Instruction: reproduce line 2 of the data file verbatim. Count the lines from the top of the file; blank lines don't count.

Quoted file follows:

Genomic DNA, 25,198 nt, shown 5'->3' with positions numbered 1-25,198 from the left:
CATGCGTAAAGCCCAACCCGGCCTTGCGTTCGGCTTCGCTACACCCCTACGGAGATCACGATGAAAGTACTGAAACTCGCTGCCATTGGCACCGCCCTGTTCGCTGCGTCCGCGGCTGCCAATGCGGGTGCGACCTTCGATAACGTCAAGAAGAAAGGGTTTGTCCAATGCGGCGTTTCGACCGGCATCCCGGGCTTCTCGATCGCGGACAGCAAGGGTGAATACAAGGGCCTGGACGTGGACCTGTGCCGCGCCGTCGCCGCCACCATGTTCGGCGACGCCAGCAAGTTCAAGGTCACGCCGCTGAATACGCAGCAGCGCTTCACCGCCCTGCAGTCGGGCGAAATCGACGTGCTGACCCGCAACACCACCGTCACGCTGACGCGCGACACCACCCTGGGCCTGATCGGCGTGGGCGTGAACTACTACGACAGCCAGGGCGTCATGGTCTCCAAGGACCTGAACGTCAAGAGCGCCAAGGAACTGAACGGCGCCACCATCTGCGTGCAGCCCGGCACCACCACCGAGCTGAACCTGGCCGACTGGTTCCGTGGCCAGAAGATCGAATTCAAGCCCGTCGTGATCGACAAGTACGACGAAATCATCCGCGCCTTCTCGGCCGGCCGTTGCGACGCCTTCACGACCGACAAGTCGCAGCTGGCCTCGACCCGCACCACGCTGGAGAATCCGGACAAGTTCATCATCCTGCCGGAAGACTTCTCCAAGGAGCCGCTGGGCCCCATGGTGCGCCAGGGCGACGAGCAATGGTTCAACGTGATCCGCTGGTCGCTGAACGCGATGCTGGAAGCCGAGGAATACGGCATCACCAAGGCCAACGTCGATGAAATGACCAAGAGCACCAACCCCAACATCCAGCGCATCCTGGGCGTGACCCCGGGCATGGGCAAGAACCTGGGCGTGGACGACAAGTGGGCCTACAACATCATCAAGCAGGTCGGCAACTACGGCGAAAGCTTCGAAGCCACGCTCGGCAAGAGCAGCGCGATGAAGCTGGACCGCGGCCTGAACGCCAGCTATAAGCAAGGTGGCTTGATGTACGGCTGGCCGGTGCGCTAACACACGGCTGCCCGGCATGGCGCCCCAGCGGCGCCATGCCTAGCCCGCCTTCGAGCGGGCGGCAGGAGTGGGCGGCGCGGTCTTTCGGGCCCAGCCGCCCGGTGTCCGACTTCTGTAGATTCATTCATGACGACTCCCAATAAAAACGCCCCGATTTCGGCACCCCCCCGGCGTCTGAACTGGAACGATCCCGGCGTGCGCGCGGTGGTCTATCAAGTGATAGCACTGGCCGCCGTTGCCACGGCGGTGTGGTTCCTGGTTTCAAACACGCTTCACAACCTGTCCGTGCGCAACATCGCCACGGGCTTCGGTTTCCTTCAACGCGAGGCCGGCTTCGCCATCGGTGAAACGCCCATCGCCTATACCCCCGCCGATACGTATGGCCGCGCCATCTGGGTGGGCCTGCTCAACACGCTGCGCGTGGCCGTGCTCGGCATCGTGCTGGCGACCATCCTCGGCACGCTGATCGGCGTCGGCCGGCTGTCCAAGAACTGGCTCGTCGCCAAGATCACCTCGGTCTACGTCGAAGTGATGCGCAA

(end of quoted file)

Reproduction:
CATGCGTAAAGCCCAACCCGGCCTTGCGTTCGGCTTCGCTACACCCCTACGGAGATCACGATGAAAGTACTGAAACTCGCTGCCATTGGCACCGCCCTGTTCGCTGCGTCCGCGGCTGCCAATGCGGGTGCGACCTTCGATAACGTCAAGAAGAAAGGGTTTGTCCAATGCGGCGTTTCGACCGGCATCCCGGGCTTCTCGATCGCGGACAGCAAGGGTGAATACAAGGGCCTGGACGTGGACCTGTGCCGCGCCGTCGCCGCCACCATGTTCGGCGACGCCAGCAAGTTCAAGGTCACGCCGCTGAATACGCAGCAGCGCTTCACCGCCCTGCAGTCGGGCGAAATCGACGTGCTGACCCGCAACACCACCGTCACGCTGACGCGCGACACCACCCTGGGCCTGATCGGCGTGGGCGTGAACTACTACGACAGCCAGGGCGTCATGGTCTCCAAGGACCTGAACGTCAAGAGCGCCAAGGAACTGAACGGCGCCACCATCTGCGTGCAGCCCGGCACCACCACCGAGCTGAACCTGGCCGACTGGTTCCGTGGCCAGAAGATCGAATTCAAGCCCGTCGTGATCGACAAGTACGACGAAATCATCCGCGCCTTCTCGGCCGGCCGTTGCGACGCCTTCACGACCGACAAGTCGCAGCTGGCCTCGACCCGCACCACGCTGGAGAATCCGGACAAGTTCATCATCCTGCCGGAAGACTTCTCCAAGGAGCCGCTGGGCCCCATGGTGCGCCAGGGCGACGAGCAATGGTTCAACGTGATCCGCTGGTCGCTGAACGCGATGCTGGAAGCCGAGGAATACGGCATCACCAAGGCCAACGTCGATGAAATGACCAAGAGCACCAACCCCAACATCCAGCGCATCCTGGGCGTGACCCCGGGCATGGGCAAGAACCTGGGCGTGGACGACAAGTGGGCCTACAACATCATCAAGCAGGTCGGCAACTACGGCGAAAGCTTCGAAGCCACGCTCGGCAAGAGCAGCGCGATGAAGCTGGACCGCGGCCTGAACGCCAGCTATAAGCAAGGTGGCTTGATGTACGGCTGGCCGGTGCGCTAACACACGGCTGCCCGGCATGGCGCCCCAGCGGCGCCATGCCTAGCCCGCCTTCGAGCGGGCGGCAGGAGTGGGCGGCGCGGTCTTTCGGGCCCAGCCGCCCGGTGTCCGACTTCTGTAGATTCATTCATGACGACTCCCAATAAAAACGCCCCGATTTCGGCACCCCCCCGGCGTCTGAACTGGAACGATCCCGGCGTGCGCGCGGTGGTCTATCAAGTGATAGCACTGGCCGCCGTTGCCACGGCGGTGTGGTTCCTGGTTTCAAACACGCTTCACAACCTGTCCGTGCGCAACATCGCCACGGGCTTCGGTTTCCTTCAACGCGAGGCCGGCTTCGCCATCGGTGAAACGCCCATCGCCTATACCCCCGCCGATACGTATGGCCGCGCCATCTGGGTGGGCCTGCTCAACACGCTGCGCGTGGCCGTGCTCGGCATCGTGCTGGCGACCATCCTCGGCACGCTGATCGGCGTCGGCCGGCTGTCCAAGAACTGGCTCGTCGCCAAGATCACCTCGGTCTACGTCGAAGTGATGCGCAA